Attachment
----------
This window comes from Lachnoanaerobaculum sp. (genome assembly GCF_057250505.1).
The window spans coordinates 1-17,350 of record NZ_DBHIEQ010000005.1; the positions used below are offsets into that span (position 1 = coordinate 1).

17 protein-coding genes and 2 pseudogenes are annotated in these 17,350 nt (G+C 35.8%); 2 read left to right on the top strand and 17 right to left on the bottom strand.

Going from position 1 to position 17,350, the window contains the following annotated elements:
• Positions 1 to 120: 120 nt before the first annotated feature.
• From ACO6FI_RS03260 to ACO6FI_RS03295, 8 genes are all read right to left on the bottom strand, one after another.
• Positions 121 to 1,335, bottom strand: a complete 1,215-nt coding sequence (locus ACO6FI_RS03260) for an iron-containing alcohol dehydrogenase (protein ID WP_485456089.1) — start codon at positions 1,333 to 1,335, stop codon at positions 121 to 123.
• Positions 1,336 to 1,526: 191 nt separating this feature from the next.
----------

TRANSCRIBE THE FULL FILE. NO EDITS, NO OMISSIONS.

This window comes from Lachnoanaerobaculum sp. (genome assembly GCF_057250505.1).
The window spans coordinates 1-17,350 of record NZ_DBHIEQ010000005.1; the positions used below are offsets into that span (position 1 = coordinate 1).

17 protein-coding genes and 2 pseudogenes are annotated in these 17,350 nt (G+C 35.8%); 2 read left to right on the top strand and 17 right to left on the bottom strand.

Going from position 1 to position 17,350, the window contains the following annotated elements:
• Positions 1 to 120: 120 nt before the first annotated feature.
• From ACO6FI_RS03260 to ACO6FI_RS03295, 8 genes are all read right to left on the bottom strand, one after another.
• Positions 121 to 1,335, bottom strand: a complete 1,215-nt coding sequence (locus ACO6FI_RS03260) for an iron-containing alcohol dehydrogenase (protein ID WP_485456089.1) — start codon at positions 1,333 to 1,335, stop codon at positions 121 to 123.
• Positions 1,336 to 1,526: 191 nt separating this feature from the next.